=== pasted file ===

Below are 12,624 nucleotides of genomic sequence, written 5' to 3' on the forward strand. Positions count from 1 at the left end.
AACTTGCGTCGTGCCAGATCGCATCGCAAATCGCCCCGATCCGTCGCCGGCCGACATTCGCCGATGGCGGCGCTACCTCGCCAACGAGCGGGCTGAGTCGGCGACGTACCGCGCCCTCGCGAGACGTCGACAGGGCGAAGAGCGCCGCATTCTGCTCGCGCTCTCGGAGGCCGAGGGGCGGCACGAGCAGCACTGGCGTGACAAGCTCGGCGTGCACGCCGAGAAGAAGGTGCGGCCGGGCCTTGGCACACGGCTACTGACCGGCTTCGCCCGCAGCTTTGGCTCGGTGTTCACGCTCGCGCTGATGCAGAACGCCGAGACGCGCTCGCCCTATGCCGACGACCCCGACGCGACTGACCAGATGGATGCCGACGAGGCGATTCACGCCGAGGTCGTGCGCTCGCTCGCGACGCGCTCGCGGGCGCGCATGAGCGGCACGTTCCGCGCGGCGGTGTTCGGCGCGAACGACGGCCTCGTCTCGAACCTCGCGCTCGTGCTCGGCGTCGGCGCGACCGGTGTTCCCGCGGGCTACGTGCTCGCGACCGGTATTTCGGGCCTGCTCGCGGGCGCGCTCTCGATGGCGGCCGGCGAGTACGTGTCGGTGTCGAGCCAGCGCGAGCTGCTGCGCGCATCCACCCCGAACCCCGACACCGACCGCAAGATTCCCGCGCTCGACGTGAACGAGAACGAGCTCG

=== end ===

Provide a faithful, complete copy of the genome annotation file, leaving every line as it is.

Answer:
Below are 12,624 nucleotides of genomic sequence, written 5' to 3' on the forward strand. Positions count from 1 at the left end.
AACTTGCGTCGTGCCAGATCGCATCGCAAATCGCCCCGATCCGTCGCCGGCCGACATTCGCCGATGGCGGCGCTACCTCGCCAACGAGCGGGCTGAGTCGGCGACGTACCGCGCCCTCGCGAGACGTCGACAGGGCGAAGAGCGCCGCATTCTGCTCGCGCTCTCGGAGGCCGAGGGGCGGCACGAGCAGCACTGGCGTGACAAGCTCGGCGTGCACGCCGAGAAGAAGGTGCGGCCGGGCCTTGGCACACGGCTACTGACCGGCTTCGCCCGCAGCTTTGGCTCGGTGTTCACGCTCGCGCTGATGCAGAACGCCGAGACGCGCTCGCCCTATGCCGACGACCCCGACGCGACTGACCAGATGGATGCCGACGAGGCGATTCACGCCGAGGTCGTGCGCTCGCTCGCGACGCGCTCGCGGGCGCGCATGAGCGGCACGTTCCGCGCGGCGGTGTTCGGCGCGAACGACGGCCTCGTCTCGAACCTCGCGCTCGTGCTCGGCGTCGGCGCGACCGGTGTTCCCGCGGGCTACGTGCTCGCGACCGGTATTTCGGGCCTGCTCGCGGGCGCGCTCTCGATGGCGGCCGGCGAGTACGTGTCGGTGTCGAGCCAGCGCGAGCTGCTGCGCGCATCCACCCCGAACCCCGACACCGACCGCAAGATTCCCGCGCTCGACGTGAACGAGAACGAGCTCG